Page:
] found that higher education is positively associated with more severe expressions of depression, e.g., feelings of being scared or panicky and suicidal ideation, whereas those with low education are more likely to report a different symptom profile, such as anhedonia and guilty feelings. Similarly, Gan and colleagues [21
] found that more years of education is associated with apathy and hypersomnia, as well as a greater chance of recurrent major depressive disorder, suggesting that educational attainment may not be protective, but instead a risk factor, for individuals with depression.
When available theoretical and empirical evidence is taken together, the pathoplastic relationship between depression and education underscores the necessity to evaluate further their impact in relation to SRH on cancer survivors. It is essential to evaluate beyond the direct association between depression, education, and SRH and explore the possible pathoplastic moderating role of education on the association between depression and SRH in cancer survivors. Thus, in addition to the positive direct association between education and cancer survivors’ SRH, evaluating the potential influence of education on the relationship between depression and SRH among cancer survivors is warranted. Using a national representative dataset, the National Health Interview Survey, this study aims to test the following hypotheses: (1) cancer survivors’ depressive mood is negatively associated with SRH; (2) cancer survivors’ education is positively associated with SRH; and (3) to explore whether and how education moderates the association between depressive mood and cancer survivors’ SRH.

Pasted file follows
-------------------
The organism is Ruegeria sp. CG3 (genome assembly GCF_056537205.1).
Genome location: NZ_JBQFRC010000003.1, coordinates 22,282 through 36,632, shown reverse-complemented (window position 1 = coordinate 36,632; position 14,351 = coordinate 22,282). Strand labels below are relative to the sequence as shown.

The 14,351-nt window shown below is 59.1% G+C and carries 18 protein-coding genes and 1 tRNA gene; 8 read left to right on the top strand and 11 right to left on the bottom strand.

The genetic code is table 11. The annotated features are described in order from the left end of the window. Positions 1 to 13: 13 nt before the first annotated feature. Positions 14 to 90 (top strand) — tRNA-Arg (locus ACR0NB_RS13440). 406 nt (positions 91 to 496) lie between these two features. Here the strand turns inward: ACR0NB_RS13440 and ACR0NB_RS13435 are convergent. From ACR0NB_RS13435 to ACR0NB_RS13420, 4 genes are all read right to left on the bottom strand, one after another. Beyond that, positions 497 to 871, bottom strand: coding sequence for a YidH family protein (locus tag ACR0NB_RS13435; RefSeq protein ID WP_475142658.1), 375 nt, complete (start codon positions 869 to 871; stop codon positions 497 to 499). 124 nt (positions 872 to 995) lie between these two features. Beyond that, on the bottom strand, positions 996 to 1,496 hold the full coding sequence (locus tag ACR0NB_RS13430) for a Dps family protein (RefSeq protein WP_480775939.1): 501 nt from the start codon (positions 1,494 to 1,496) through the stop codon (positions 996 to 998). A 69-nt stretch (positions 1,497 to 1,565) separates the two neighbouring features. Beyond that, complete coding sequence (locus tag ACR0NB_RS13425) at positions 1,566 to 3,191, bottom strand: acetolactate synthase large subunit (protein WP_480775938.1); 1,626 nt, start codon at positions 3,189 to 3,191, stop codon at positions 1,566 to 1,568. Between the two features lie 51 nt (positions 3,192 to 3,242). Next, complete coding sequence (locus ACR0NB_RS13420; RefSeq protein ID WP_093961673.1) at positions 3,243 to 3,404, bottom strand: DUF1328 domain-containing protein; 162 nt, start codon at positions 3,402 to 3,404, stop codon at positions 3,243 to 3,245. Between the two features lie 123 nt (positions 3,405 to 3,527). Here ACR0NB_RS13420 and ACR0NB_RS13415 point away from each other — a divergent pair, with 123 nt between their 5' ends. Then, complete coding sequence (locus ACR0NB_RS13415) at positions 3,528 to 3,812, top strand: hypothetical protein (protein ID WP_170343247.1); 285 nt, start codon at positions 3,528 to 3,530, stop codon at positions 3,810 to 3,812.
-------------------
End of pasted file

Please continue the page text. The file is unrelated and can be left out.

To our knowledge, this study is among the first to investigate the pathoplastic moderating effect of education on the association between depressive mood and SRH among U.S. cancer survivors using a national representative dataset. In addition to confirming the robust literature on social determinants of health articulating the negative impact of depressive mood and the protective impact of education on cancer survivors’ SRH [31
], this study reveals that the negative association between depressive mood and SRH is significantly greater among U.S. cancer survivors with higher levels of education, i.e., bachelor’s degree or higher, when compared to their counterparts with below high school education.